“As a next step for the VNA, three to five years out, I think digital pathology is probably next at CoxHealth”, he says. “Pathology is going to go through the same thing radiology went through 15 years ago. Where radiology switched from film to digital, pathology is going to go from slides to digital.” Sectra is well positioned to assist with that process, as image management for digital pathology is one of its established areas of expertise.
For Matt Turner, CoxHealth’s system director for radiology, the present is plenty exciting in its own right.
“You can talk about the business side of this project, trying to control costs and make processes more efficient,” Turner says. “But the word community really epitomizes the way this organization approaches things. We are community-minded. Things like the VNA are enhancing our ability to care for individuals regardless of which door they come through or which facility they present to.”
The good news is, CoxHealth gets the best of both worlds, business and clinical. Kellen says the data-compression rules are much stronger with the VNA. Technically speaking, it uses the JPEG 2000 image compression standard rather than the “as is” approach cardiology had been using with run-length encoding compression. The bottom-line result is a reduction to one-fifth the storage space cardiology’s imaging data were eating up before.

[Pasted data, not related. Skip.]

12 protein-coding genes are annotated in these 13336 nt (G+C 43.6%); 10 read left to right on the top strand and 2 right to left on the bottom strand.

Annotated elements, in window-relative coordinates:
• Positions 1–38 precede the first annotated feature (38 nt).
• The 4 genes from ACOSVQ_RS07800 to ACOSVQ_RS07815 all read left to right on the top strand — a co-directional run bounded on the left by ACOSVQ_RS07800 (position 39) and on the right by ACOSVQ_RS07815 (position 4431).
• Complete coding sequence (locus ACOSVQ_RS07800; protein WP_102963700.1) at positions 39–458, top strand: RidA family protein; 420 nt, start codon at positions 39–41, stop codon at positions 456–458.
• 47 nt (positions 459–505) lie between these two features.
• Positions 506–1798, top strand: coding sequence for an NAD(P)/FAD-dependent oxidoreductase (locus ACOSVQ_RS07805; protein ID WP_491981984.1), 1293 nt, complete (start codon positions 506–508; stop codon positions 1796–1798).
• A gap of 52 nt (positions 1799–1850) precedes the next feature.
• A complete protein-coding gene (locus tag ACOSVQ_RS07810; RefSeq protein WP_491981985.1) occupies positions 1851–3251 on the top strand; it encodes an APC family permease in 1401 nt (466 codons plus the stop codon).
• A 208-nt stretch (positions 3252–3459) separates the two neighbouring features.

“We’re going to see a big return on investment just in reduced storage costs,” Kellen says. “We’re going to take what was already up to about 60 terabytes of cardiology data and, ideally, get it down to about 11 or 12 terabytes.”
Meanwhile CoxHealth was able to leverage its virtual computing environment to perform the PACS-to-VNA transition with no required hardware. “All we had to do was spin up one virtual machine to manage the VNA,” Kellen says. “The overall outlay and work effort was miniscule.”
To optimize patient care, and really to be more efficient—to give our physicians access to what they need to care for their patients—the Sectra VNA has just been a really good solution.
A community better served
The future holds the possibility of the Sectra VNA eventually handling “every-ology” imaging, including from non-DICOM departments such as ophthalmology, dermatology and wound care, Kellen says.